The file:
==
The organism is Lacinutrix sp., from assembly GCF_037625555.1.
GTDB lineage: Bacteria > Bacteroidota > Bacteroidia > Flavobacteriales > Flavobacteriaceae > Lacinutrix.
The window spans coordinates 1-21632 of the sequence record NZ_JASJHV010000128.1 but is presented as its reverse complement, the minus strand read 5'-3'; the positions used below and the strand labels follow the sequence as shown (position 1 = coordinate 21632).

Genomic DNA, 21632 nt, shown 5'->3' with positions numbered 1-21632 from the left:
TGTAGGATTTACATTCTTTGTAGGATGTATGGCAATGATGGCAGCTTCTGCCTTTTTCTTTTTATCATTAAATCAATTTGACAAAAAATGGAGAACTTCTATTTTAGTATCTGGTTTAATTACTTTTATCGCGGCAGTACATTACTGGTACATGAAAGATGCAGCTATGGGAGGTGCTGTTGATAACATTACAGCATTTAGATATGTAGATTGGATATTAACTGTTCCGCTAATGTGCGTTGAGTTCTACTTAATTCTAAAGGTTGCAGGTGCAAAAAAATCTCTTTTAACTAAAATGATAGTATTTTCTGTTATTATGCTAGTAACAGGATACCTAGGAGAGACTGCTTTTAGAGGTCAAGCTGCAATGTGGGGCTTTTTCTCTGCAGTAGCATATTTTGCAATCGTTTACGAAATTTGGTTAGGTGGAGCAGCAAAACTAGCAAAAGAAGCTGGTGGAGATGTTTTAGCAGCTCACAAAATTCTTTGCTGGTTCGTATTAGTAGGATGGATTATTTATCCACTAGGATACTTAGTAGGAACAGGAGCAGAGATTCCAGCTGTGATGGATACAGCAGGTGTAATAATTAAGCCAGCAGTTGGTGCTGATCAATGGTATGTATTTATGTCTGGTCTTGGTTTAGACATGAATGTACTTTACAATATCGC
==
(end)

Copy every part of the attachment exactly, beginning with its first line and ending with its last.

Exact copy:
The organism is Lacinutrix sp., from assembly GCF_037625555.1.
GTDB lineage: Bacteria > Bacteroidota > Bacteroidia > Flavobacteriales > Flavobacteriaceae > Lacinutrix.
The window spans coordinates 1-21632 of the sequence record NZ_JASJHV010000128.1 but is presented as its reverse complement, the minus strand read 5'-3'; the positions used below and the strand labels follow the sequence as shown (position 1 = coordinate 21632).

Genomic DNA, 21632 nt, shown 5'->3' with positions numbered 1-21632 from the left:
TGTAGGATTTACATTCTTTGTAGGATGTATGGCAATGATGGCAGCTTCTGCCTTTTTCTTTTTATCATTAAATCAATTTGACAAAAAATGGAGAACTTCTATTTTAGTATCTGGTTTAATTACTTTTATCGCGGCAGTACATTACTGGTACATGAAAGATGCAGCTATGGGAGGTGCTGTTGATAACATTACAGCATTTAGATATGTAGATTGGATATTAACTGTTCCGCTAATGTGCGTTGAGTTCTACTTAATTCTAAAGGTTGCAGGTGCAAAAAAATCTCTTTTAACTAAAATGATAGTATTTTCTGTTATTATGCTAGTAACAGGATACCTAGGAGAGACTGCTTTTAGAGGTCAAGCTGCAATGTGGGGCTTTTTCTCTGCAGTAGCATATTTTGCAATCGTTTACGAAATTTGGTTAGGTGGAGCAGCAAAACTAGCAAAAGAAGCTGGTGGAGATGTTTTAGCAGCTCACAAAATTCTTTGCTGGTTCGTATTAGTAGGATGGATTATTTATCCACTAGGATACTTAGTAGGAACAGGAGCAGAGATTCCAGCTGTGATGGATACAGCAGGTGTAATAATTAAGCCAGCAGTTGGTGCTGATCAATGGTATGTATTTATGTCTGGTCTTGGTTTAGACATGAATGTACTTTACAATATCGC